On Tuesday, December 1, 2009 a press conference was held at the Tennessee State Fairgrounds in Nashville to update the condition of the 84 horses following the arrest of two Cannon County men on Animal Cruelty charges last week.
Cannon County Sheriff Billy Nichols stated that the case began November 19 when a concerned citizen reported the starving animals to the Sheriff’s Department. Deputy Anthony Young began the investigation which later escalated in the rescue effort on Tuesday, November 24. The rescue operation combined the work of many agencies, Bruce Steelman from the Cannon County Extension Office, Agent Phil Fedun with the Tennessee Department of Agriculture Livestock Division, US Humane Society Tennessee State Director Leighann McCollum and the many volunteers.
“I want to thank all the volunteers who have helped in any way with this rescue operation. We had volunteers transport 15 trailer loads of the horses from the scene to the Fairgrounds,” said Sheriff Nichols. “This operation would have been a huge financial burden for Cannon County if not for the assistance of the volunteer donations and the help of the Humane Society.”
Arrested on the farm at 11390 Jim Cummings Highway were Charles Clint Howland and Charles Eugene Howland. Each posted a $1,500 bond and was released from custody. They will appear in General Sessions Court before Judge Susan Melton on Tuesday, December 8 at 9:00 A.M. Additional charges may be included as the case continues.
Scotlund Haisley, Senior Director of Emergency Service for the US Humane Society addressed the large number of press and interested citizens that attended. “We are in the process of fattening up the horses,” said Haisley. “This began as a rescue effort for 84 horses and later turned into a life saving effort. It’s miraculous that we’ve had as many survivors as we’ve had this far. The animals will be dispersed when they are ready and good homes are found.”
According to Haisley, the animals have received round the clock care since arriving at the Fairgrounds shelter. He stated the effort still needs certified veterinarian technicians, halters and lead ropes and corral panels.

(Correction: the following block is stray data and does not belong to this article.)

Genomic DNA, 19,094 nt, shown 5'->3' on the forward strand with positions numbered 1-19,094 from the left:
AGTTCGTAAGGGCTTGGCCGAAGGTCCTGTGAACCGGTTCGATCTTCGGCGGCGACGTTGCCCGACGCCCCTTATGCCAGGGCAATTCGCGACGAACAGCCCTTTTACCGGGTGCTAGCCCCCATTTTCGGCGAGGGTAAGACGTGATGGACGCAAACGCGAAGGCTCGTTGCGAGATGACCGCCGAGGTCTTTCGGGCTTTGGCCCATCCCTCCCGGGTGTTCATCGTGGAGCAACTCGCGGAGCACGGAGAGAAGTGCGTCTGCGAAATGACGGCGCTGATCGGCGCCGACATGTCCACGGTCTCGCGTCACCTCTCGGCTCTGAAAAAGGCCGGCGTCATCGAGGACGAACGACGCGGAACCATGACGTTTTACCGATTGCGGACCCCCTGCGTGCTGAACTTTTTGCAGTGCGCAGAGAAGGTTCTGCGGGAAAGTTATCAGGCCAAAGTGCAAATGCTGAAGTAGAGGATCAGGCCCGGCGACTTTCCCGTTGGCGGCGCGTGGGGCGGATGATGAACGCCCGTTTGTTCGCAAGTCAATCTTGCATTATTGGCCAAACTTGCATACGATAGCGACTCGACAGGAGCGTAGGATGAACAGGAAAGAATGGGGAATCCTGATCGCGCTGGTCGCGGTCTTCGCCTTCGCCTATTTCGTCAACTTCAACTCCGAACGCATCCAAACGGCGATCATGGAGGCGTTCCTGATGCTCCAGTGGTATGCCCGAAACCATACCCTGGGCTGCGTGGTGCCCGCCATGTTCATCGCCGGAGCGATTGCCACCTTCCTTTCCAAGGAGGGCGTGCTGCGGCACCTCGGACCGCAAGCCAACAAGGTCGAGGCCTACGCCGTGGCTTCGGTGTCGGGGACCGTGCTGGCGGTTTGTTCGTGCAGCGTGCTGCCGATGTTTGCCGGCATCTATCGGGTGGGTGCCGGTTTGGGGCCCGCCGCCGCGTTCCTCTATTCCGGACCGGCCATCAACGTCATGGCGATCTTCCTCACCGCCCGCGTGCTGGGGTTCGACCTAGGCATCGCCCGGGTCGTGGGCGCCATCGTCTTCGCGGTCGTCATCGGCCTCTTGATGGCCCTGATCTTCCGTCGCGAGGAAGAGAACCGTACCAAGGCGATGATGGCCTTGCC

“We only lost one animal, a mule,” said Haisley. “I want to thank the Tennessee State Fairgrounds, Tractor Supply Company for feed and other donations, the Tennessee Equine Hospital and the Franklin Equine Hospital. Their help has been outstanding and without them and the many volunteers that have helped in this effort a lot more of the animals would have died.
Hailsey estimated that the total cost of the rescue operation will reach $250,000. He stated that $3,000 to $4,000 will be spent on each animal. “We have collected photographs and veterinarian reports for each animal, all of which will be turned over to the District Attorney next week. This has turned into the largest horse rescue in Tennessee history.”
“The Humane Society of the United States is extremely grateful for the tremendous outpouring of support that has allowed us to successfully rescue and care for these 84 neglected horses,” said Leighann McCollum.
Also in attendance at the media conference was State Rep. Janis Sontany of Nashville. Rep. Sontany stated she plans to draft a bill designed to include starvation of any animal as a felony statute. Currently only dogs and cats are included in the felony statute for starvation.
John Wendler of Tractor Supply Company in Brentwood stated more feed and bedding should arrive for the animals on Tuesday. He also presented a check for $5,000 to the Humane Society. “To see what has happened to these animals is just painful,” said Wendler.
Also in attendance at the press conference was Sheriff’s Investigator Charlie Wilder, who also answered questions for the media in attendance. Sheriff’s Department members participating in the investigation and subsequent arrest of the two men in the case include: Sheriff Nichols, Investigators Charlie Wilder and Vance Walker, Deputies Anthony Young, Brad Hall, Reed Bryson, Alan Morse, Grady George, Jr.